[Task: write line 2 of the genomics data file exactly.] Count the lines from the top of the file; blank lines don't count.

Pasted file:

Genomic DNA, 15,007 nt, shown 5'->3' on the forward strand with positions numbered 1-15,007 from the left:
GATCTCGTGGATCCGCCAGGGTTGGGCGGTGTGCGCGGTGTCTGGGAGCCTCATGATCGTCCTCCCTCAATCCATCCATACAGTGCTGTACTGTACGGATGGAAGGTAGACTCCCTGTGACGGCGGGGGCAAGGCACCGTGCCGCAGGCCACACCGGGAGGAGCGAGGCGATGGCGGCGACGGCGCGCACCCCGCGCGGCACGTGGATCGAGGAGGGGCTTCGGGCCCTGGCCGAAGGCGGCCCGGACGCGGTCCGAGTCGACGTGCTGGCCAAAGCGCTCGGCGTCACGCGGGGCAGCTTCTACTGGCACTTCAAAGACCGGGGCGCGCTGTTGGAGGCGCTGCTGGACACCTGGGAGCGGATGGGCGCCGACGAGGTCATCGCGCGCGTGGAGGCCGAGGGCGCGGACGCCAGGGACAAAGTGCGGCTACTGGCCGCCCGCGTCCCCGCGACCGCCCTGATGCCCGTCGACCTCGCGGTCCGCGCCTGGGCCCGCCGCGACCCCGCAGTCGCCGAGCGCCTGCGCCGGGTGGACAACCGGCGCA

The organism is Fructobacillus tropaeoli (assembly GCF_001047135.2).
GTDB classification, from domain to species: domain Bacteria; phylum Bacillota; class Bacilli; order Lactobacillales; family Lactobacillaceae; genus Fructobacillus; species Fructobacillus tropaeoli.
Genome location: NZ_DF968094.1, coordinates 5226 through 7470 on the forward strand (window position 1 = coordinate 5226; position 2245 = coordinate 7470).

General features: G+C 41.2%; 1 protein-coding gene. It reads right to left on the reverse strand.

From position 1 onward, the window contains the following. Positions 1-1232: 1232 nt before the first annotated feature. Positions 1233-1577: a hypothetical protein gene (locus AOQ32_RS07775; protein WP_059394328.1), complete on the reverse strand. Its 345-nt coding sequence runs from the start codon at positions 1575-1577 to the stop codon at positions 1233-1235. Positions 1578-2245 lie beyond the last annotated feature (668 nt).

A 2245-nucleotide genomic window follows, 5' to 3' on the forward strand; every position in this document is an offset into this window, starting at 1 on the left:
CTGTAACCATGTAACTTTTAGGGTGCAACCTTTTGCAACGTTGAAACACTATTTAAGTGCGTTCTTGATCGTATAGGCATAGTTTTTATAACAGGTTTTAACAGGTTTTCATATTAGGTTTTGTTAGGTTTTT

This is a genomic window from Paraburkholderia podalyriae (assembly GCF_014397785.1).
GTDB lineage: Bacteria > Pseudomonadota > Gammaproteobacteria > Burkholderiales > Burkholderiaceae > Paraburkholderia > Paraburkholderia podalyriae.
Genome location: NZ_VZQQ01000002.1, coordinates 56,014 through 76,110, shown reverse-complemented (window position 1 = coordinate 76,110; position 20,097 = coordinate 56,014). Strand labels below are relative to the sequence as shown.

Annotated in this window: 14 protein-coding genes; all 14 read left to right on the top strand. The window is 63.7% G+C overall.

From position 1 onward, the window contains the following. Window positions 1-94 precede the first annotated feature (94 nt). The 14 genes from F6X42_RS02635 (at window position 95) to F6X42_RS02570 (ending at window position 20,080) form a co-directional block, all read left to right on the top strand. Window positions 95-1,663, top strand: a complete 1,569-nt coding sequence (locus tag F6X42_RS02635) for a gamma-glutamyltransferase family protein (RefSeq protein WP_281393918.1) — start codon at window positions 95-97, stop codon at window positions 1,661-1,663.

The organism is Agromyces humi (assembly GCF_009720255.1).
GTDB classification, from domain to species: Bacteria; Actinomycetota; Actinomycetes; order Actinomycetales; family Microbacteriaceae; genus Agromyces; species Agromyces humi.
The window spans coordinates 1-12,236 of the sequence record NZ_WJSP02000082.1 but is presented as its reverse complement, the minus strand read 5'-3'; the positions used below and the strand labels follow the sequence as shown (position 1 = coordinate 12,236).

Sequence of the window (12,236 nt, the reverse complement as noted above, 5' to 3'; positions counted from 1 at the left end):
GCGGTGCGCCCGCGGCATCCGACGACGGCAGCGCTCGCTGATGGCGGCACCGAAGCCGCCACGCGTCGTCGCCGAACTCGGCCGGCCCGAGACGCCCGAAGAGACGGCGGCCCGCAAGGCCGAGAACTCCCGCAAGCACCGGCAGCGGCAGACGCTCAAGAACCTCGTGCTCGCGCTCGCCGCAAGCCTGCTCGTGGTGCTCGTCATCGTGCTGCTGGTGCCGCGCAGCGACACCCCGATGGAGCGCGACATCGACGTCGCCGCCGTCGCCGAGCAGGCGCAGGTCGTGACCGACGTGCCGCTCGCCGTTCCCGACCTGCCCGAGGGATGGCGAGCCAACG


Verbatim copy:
GATCTCGTGGATCCGCCAGGGTTGGGCGGTGTGCGCGGTGTCTGGGAGCCTCATGATCGTCCTCCCTCAATCCATCCATACAGTGCTGTACTGTACGGATGGAAGGTAGACTCCCTGTGACGGCGGGGGCAAGGCACCGTGCCGCAGGCCACACCGGGAGGAGCGAGGCGATGGCGGCGACGGCGCGCACCCCGCGCGGCACGTGGATCGAGGAGGGGCTTCGGGCCCTGGCCGAAGGCGGCCCGGACGCGGTCCGAGTCGACGTGCTGGCCAAAGCGCTCGGCGTCACGCGGGGCAGCTTCTACTGGCACTTCAAAGACCGGGGCGCGCTGTTGGAGGCGCTGCTGGACACCTGGGAGCGGATGGGCGCCGACGAGGTCATCGCGCGCGTGGAGGCCGAGGGCGCGGACGCCAGGGACAAAGTGCGGCTACTGGCCGCCCGCGTCCCCGCGACCGCCCTGATGCCCGTCGACCTCGCGGTCCGCGCCTGGGCCCGCCGCGACCCCGCAGTCGCCGAGCGCCTGCGCCGGGTGGACAACCGGCGCA